Cleveland.com turned to Attorney Ian Friedman for insight as they report on the forthcoming reform to the Shaker Heights Police Department. The agreement between the Shaker Heights City Council and its residents stemmed from Ethan Khorana, a 17-year-old who created the Shaker Citizens for Fair Ticketing Movement to prevent and reduce police inequities. The movement alleged Shaker Heights police ticket Black drivers 3 times more than white drivers.
The agreement involves:
- A community-wide “Listening Project.” The city will participate in citywide discussions on policing policies and practices designed and facilitated by an independent third-party facilitator or consultant. The city estimates that a contract with a consultant will be finalized in February.
- The expansion of a mental health program. The department will have a crisis intervention team with multiple members available 24 hours a day. Through next year, the city plans to discuss the budget and potential funding sources for the program with its police dispatch center.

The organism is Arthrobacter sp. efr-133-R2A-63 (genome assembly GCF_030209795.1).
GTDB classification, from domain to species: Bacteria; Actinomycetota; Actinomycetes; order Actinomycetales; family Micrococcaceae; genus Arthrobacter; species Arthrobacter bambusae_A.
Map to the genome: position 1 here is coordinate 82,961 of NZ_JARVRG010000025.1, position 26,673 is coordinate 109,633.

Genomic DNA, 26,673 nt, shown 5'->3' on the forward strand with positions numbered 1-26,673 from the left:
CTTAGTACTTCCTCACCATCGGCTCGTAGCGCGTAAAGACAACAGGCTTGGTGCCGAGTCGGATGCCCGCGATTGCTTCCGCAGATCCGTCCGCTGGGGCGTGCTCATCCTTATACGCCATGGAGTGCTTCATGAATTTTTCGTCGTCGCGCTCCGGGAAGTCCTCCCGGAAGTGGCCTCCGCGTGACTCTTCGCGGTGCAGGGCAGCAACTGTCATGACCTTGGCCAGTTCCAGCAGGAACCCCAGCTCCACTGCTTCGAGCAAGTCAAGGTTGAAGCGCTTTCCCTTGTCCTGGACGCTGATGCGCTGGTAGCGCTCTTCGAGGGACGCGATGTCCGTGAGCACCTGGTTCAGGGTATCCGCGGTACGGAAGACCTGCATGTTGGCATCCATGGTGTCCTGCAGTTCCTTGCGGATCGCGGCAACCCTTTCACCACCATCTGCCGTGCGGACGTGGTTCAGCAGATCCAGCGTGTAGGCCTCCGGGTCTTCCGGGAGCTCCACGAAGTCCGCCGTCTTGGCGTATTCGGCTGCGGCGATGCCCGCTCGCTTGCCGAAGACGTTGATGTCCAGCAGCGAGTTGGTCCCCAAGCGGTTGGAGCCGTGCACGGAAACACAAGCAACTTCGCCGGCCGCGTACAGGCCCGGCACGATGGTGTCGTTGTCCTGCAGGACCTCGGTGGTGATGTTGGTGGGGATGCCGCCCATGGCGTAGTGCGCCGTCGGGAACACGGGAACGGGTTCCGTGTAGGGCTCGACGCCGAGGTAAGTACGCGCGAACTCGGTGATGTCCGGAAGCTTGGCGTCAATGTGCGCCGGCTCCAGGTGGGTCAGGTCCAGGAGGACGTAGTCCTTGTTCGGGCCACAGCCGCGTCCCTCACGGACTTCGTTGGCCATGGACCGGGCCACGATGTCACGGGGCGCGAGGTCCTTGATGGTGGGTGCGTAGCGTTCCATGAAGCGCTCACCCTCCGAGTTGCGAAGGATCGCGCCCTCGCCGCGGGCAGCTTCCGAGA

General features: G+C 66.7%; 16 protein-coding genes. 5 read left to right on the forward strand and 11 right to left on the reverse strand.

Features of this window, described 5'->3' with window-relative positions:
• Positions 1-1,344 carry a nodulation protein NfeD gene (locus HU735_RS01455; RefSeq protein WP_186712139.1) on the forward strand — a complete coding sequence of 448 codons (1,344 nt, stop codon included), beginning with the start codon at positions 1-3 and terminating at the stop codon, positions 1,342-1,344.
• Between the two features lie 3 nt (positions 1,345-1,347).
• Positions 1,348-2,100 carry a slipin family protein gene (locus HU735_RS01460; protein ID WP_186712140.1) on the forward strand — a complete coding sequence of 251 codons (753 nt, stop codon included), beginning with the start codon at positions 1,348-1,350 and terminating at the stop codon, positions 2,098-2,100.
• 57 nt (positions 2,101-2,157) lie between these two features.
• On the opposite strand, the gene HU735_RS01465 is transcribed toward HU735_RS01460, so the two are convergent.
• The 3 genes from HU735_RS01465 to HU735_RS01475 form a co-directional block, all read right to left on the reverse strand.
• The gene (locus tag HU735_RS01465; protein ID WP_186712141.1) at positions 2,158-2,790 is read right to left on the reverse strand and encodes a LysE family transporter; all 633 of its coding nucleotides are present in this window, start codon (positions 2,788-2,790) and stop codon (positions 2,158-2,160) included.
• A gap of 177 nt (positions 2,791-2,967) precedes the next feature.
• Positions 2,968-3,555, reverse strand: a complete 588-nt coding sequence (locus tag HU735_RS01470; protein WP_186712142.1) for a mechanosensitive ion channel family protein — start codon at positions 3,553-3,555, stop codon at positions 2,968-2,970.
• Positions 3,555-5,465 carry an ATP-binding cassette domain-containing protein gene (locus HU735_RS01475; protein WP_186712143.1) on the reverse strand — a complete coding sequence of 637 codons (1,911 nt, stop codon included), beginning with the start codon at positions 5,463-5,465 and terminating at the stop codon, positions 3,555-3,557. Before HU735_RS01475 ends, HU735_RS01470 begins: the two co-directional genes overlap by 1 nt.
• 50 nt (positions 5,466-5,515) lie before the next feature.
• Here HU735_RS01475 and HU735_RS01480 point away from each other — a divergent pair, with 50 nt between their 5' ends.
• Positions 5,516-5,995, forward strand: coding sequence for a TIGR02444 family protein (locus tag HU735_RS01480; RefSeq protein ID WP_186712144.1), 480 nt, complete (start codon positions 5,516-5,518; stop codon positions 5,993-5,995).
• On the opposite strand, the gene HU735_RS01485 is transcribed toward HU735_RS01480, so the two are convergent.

- A community advisory group. It will meet with the mayor and safety director, as well as the police chief and City Council. In early 2024, the city plans to begin looking for volunteers for the group.
- Public records. Records from the police department will be posted online to make access easier for the public. This includes demographic data and other information. According to a tentative timeline, records from 2020 through 2023 will be uploaded online in September 2024.
Attorney Friedman comments:
"Shaker Heights should be looked at as a role model for other municipalities. Can I answer whether or not (other cities) are going to do it? No, of course not everybody’s doing it,” he said. “Should everybody sit down and have these discussions and formulate change where both sides can agree that something can be done in the better interest of the community? Absolutely. That should be done. And it should have been done yesterday.”
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